Written by Stephanie G. Cook, Esq. Edited by William,  J. Pfund, Esq. A recent, federal case significantly affects the admissibility in Virginia of medical expert information in personal injury cases in at least two ways. Rice v. Williams, 2017 U.S. Dist. Lexis 117504. In Rice, Judge Urbanski, sitting in the United States District Court for the Western District of Virginia, allowed plaintiff to introduce evidence showing the amount of fees that defendant’s medical expert had received from the defendant’s carrier, State Farm. The plaintiff was also allowed to introduce fees the defendant’s expert had received from other insurance carriers. Judge Urbanski found these payments were relevant and admissible because they tended to show show bias or prejudice of the expert witness. The court in Rice also examined the testimony of plaintiff’s treating, orthopedic surgeon and excluded the surgeon from testifying at trial about future surgery he recommended.   Rice v. Williams arose out of an automobile accident. The defendant, Williams, filed two pre-trial motions in limine. The first motion was to exclude the cost of future lumbar or cervical fusion surgeries on the basis that those surgeries were not medically necessary. The court sustained defendant’s motion, finding that the statements from the plaintiff’s treating, orthopedic surgeon during depositions were mere recommendations for the fusions. Consequently, the surgeries were not “reasonably probable.” Rice, 2017 U.S. Dist. LEXIS 117504, 1-2.   The testimony of the orthopedic surgeon is too detailed to go into in this article. However, it is worth reviewing in any case where a physician’s testimony as to future surgery or treatment is somewhat equivocal. During deposition questioning, the...

Personal Jurisdiction in the Age of the Internet

Written by J. H. Revere, Esq. Edited by William,  J. Pfund, Esq. It may seem axiomatic, but a Court’s jurisdiction is never unlimited. In Virginia, the extent to which a Virginia Court may exercise jurisdiction is found in the Virginia Code.   In particular, Virginia Code §8.01-328.1 (Code of Virginia, 1950, as amended).  The code section lists no less than twelve (12) instances where jurisdiction may be exercised over a person by a Virginia Court. For the purposes of this article we are really only concerned with one (1) of those instances. Virginia Code §8.01-328.1A.1. holds that a Virginia Court my exercise jurisdiction over a defendant when that defendant “directly or by an agent…[t]ransact[s] any business in this Commonwealth[.] The code section further makes it clear that “[w]hen jurisdiction over a person is based solely upon this section, only a cause of action arising from acts enumerated in this section may be asserted against him”. Va. Code §8.01-328.1C. This is a fairly easy section to apply in many cases, but much more difficult in the age of the internet. Fortunately Virginia’s Federal Courts have interpreted what it means to conduct “business” in the Commonwealth of Virginia using the internet. The United States Court for the Eastern District of Virginia recently addressed this issue in the case of Thousand Oaks Barrel Co., LLC v. Deep South Barrels LLC, 241 F. Supp. 3d 708 (2017). In Thousand Oaks the question for the Court was whether or not a Texas Company could be hauled into a Virginia Court based upon their internet presence and some sales (non-targeted) in Virginia via their website. The...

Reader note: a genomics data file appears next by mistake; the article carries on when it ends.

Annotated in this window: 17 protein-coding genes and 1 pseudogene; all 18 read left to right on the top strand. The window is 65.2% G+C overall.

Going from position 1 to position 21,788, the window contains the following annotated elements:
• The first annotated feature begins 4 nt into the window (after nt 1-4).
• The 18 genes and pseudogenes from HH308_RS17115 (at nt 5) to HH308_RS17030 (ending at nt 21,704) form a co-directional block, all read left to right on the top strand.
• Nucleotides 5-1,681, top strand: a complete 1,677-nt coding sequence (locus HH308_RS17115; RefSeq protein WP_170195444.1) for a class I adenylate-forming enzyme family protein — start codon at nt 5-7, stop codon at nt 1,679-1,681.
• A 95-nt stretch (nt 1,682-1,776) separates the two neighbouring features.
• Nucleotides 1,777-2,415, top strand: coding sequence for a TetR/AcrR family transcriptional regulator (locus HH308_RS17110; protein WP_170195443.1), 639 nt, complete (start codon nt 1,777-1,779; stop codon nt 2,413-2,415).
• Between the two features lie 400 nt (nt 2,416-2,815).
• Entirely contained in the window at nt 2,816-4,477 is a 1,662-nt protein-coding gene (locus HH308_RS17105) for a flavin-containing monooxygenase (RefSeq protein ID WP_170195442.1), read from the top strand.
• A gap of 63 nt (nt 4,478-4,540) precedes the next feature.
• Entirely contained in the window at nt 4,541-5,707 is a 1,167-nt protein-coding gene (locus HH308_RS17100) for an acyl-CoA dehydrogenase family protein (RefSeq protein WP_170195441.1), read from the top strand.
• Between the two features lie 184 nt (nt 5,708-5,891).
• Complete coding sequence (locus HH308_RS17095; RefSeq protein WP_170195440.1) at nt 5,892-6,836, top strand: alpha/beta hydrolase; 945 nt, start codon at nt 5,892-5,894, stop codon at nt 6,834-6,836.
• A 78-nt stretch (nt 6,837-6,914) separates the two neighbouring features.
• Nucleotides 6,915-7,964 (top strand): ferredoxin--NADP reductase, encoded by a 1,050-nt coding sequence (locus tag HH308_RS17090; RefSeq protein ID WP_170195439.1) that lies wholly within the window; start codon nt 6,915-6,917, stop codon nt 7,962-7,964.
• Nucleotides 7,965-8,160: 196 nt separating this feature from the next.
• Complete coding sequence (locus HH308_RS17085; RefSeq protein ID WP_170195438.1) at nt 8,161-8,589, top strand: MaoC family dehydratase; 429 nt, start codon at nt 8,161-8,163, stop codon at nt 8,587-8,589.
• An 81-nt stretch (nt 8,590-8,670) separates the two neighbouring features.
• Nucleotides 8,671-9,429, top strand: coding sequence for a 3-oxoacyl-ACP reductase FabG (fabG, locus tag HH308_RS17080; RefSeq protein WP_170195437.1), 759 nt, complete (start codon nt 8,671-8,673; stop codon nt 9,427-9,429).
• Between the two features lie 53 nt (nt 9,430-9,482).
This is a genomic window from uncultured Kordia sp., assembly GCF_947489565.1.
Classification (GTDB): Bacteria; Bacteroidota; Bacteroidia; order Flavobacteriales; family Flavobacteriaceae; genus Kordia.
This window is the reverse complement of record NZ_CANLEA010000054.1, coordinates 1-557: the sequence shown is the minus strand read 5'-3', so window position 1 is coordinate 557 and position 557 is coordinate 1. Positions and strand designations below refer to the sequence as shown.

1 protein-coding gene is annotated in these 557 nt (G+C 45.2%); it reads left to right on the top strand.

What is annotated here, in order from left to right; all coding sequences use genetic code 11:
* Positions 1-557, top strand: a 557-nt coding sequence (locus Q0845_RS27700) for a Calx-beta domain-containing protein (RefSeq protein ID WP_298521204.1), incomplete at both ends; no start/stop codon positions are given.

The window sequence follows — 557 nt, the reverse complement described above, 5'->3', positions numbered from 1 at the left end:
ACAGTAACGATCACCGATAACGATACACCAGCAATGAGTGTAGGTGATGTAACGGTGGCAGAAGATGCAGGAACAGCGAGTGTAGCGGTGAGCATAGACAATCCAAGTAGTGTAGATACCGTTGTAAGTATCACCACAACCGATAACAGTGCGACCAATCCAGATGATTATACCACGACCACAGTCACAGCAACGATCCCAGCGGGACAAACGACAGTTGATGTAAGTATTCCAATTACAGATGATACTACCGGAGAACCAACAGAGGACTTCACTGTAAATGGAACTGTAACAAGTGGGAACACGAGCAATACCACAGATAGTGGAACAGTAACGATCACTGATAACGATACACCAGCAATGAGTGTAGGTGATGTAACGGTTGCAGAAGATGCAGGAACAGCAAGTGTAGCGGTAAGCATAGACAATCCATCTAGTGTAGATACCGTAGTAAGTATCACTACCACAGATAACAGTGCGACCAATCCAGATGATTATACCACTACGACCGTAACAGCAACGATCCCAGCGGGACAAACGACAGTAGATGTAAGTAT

Don’t Forget the Sudden Mechanical Change!

Written by Chris Wilson, Esq. Edited by Rachel Riordan, Esq. Many workers’ compensation cases in Virginia are defended on the basis that the claimant did not suffer an “injury by accident.” Because Virginia is an “actual risk” as opposed to a “positional risk” state, meaning an accident is not compensable merely because it happened at work, determining whether the claimant can establish an injury by accident is often the first step for both attorneys and adjusters when reviewing a new claim. One component of the “injury by accident” test in Virginia—the requirement that the claimant prove an “obvious sudden mechanical or structural change in the body”—is an often neglected but important means of defending injury by accident claims. Much of the black letter law explaining the meaning of the phrase “injury by accident” is blurred and even contradictory, particularly in light of the recent Court of Appeals decisions in  Van Buren v. Augusta County, 66 Va. App 441, 787 S.E.2d 532 (2016) and Dugger v. Riverside Regional Jail Authority, Record No. 0153-17-2  (July 25, 2017), but returning to the following four-part test can make the process more straightforward. Every claimant alleging an injury by accident is required to establish each of the following: (1) an identifiable incident; (2) that occurred at some reasonably definite time; (3) an obvious sudden mechanical or structural change in the body; and (4) a causal connection between the incident and the bodily change. Although each element of this four-part test must be shown, frequently the analysis of both claims adjusters and defense attorneys is focused on only the first two prongs of the test....